Backdoc: SO AS WE SEE AT THIS LATE HOUR, THE WORLD HAS NOT YET FOUND ITS NEW GLOBAL REALITY YET!
IT APPEARS THERE WILL BE MORE PAIN FOR THE THIRD ROUT ON THIS GLOBAL ECONOMY!
WITH PRESSURE ON COMPANIES TO DOWNSIZE DUE TO REDUCED DEMAND, LAYOFFS ARE STARTING TO HAPPEN!
COMMODITIES APPEAR TO HAVE MORE DOWNSIDE FROM HERE! AS PEOPLE LOOK FOR PROFITS IN A DEFLATIONARY ENVIRONMENT THEY ARE TURNING TO HIGH RISK HIGH YEILD BOND FUNDS TO MAKE A PROFIT!
I'M AFRAID WE WILL SEE THIS BE A DISASTER AS THE IMF WARNS!
I THINK WE ARE ENTERING A WINDOW OF TIME WHEN THE MARKET CHALLENGES COULD BRING SEVERE PAIN TO MOST FOLKS OUT THERE.
THIS COULD BE A MEDIA FRENZY IF AND WHEN THE APPLE CART GETS TURNED OVER.
THIS WOULD BE A WONDERFUL TIME TO ACTIVATE THE NEW IRAQI DINAR ALONG WITH SEVERAL OTHER EM CURRENCIES! DOC
Thunderhawk: Backdoc Alert
I.M.F. Cautions on Concentrated Positions in U.S. Mutual Funds
The International Monetary Fund warned on Tuesday of the large positions that mutual funds in the United States have built in high-yielding bonds issued by risky companies in America and in emerging markets around the world.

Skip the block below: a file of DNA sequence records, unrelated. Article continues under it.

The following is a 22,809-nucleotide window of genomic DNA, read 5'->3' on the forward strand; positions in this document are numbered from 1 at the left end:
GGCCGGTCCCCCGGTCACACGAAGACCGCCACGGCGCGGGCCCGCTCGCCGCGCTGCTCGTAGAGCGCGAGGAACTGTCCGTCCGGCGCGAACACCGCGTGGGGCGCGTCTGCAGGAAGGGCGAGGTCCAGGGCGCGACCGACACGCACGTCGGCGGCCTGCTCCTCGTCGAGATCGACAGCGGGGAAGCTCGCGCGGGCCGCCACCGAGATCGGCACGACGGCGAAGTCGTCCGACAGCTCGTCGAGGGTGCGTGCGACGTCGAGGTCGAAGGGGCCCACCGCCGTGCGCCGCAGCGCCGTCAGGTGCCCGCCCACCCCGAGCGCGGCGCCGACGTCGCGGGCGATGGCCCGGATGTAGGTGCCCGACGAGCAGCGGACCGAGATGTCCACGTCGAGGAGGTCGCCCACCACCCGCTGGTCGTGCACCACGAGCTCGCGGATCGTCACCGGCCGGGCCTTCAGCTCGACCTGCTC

The warning comes at a time of increased nervousness about China and other emerging markets like Brazil. And it highlights a growing concern on the part of regulators and economists that mutual funds, in their hunger to load up on high-risk, high-yield securities in an environment of low interest rates, will be hard pressed to sell them during a market reversal.
Thunderhawk: Citi: The Most Important People in Finance Are Concerned About These Four Things
This is what policymakers and investors talked about in Lima.
There was plenty for global policy makers to discuss at the most recent International Monetary Fund-World Bank Meetings in Lima.
From lackluster corporate investment to a Federal Reserve inching toward its first interest rate hike in nearly a decade, central bankers and international finance chiefs could take their pick of topics to digest. Citigroup Chief Economist Willem Buiter was one of the attendees, and he has published a note outlining the four main topics of discussion among policy makers and hist clients. Here they are.